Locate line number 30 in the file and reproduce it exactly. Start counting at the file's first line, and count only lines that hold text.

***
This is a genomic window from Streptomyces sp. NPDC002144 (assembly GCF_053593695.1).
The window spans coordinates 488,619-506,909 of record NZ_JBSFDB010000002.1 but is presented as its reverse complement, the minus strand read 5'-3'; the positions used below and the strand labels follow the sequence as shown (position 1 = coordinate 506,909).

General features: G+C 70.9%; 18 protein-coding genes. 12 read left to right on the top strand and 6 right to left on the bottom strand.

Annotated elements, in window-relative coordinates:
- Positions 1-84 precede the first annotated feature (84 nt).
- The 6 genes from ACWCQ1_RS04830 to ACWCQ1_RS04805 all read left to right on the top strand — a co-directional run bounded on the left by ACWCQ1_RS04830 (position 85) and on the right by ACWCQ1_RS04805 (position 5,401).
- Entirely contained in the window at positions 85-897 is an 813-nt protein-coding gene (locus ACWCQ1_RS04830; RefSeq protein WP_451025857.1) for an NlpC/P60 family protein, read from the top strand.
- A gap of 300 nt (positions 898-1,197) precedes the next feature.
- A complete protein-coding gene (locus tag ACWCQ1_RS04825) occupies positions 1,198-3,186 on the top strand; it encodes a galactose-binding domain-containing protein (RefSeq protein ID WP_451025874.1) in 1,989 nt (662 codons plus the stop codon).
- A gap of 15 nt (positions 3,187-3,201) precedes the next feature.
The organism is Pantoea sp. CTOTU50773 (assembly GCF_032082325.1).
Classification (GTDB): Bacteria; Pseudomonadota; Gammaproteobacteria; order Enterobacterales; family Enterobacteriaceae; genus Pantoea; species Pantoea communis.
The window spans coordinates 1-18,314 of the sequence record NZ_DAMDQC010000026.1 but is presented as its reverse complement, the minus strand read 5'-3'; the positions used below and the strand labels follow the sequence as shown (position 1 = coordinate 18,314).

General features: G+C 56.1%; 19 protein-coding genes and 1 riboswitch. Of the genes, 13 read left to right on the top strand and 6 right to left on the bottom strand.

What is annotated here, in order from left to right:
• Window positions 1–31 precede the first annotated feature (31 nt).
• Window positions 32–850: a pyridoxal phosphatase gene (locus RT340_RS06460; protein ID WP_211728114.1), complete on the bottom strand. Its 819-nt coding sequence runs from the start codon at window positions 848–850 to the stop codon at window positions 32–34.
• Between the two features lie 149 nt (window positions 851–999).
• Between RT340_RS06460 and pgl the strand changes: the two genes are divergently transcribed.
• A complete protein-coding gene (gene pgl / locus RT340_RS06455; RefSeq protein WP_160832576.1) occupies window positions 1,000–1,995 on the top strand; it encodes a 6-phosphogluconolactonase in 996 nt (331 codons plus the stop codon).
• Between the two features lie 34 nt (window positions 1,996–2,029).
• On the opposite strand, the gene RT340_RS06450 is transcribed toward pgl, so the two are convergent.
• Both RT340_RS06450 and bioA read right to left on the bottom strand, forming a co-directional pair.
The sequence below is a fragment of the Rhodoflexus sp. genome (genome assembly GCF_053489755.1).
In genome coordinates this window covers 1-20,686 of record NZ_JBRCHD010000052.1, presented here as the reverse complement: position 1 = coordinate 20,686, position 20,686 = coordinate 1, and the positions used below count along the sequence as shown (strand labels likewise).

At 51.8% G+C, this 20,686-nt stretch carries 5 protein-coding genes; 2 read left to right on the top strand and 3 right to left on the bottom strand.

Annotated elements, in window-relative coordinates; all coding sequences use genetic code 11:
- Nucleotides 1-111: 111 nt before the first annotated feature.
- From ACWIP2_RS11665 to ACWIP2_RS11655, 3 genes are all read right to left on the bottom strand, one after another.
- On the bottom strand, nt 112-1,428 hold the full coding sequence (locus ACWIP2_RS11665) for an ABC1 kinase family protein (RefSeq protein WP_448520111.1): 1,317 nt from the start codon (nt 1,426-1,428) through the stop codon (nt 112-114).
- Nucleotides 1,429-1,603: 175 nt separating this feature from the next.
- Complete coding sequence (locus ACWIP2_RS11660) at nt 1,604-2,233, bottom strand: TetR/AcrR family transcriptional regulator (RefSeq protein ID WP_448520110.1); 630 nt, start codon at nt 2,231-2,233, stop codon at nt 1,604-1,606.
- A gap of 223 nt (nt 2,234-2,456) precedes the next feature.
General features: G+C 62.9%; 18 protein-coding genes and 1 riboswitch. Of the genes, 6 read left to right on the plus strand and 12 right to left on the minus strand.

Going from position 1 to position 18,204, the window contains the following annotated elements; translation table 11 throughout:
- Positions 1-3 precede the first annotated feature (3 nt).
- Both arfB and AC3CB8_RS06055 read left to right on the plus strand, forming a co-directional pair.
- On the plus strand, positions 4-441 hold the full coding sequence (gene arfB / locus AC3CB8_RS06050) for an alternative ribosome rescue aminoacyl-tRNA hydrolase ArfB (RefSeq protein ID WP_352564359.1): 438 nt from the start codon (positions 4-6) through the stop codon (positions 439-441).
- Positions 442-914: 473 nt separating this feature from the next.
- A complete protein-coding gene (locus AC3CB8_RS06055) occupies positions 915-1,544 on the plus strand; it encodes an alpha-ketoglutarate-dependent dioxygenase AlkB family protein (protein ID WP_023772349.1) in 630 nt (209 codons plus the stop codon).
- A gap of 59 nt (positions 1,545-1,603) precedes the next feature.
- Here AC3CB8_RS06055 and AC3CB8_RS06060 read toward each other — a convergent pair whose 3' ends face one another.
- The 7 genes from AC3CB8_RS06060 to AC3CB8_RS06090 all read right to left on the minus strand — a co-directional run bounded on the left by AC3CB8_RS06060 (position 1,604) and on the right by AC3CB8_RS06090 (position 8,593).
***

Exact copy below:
- On the bottom strand, nt 112-1,428 hold the full coding sequence (locus ACWIP2_RS11665) for an ABC1 kinase family protein (RefSeq protein WP_448520111.1): 1,317 nt from the start codon (nt 1,426-1,428) through the stop codon (nt 112-114).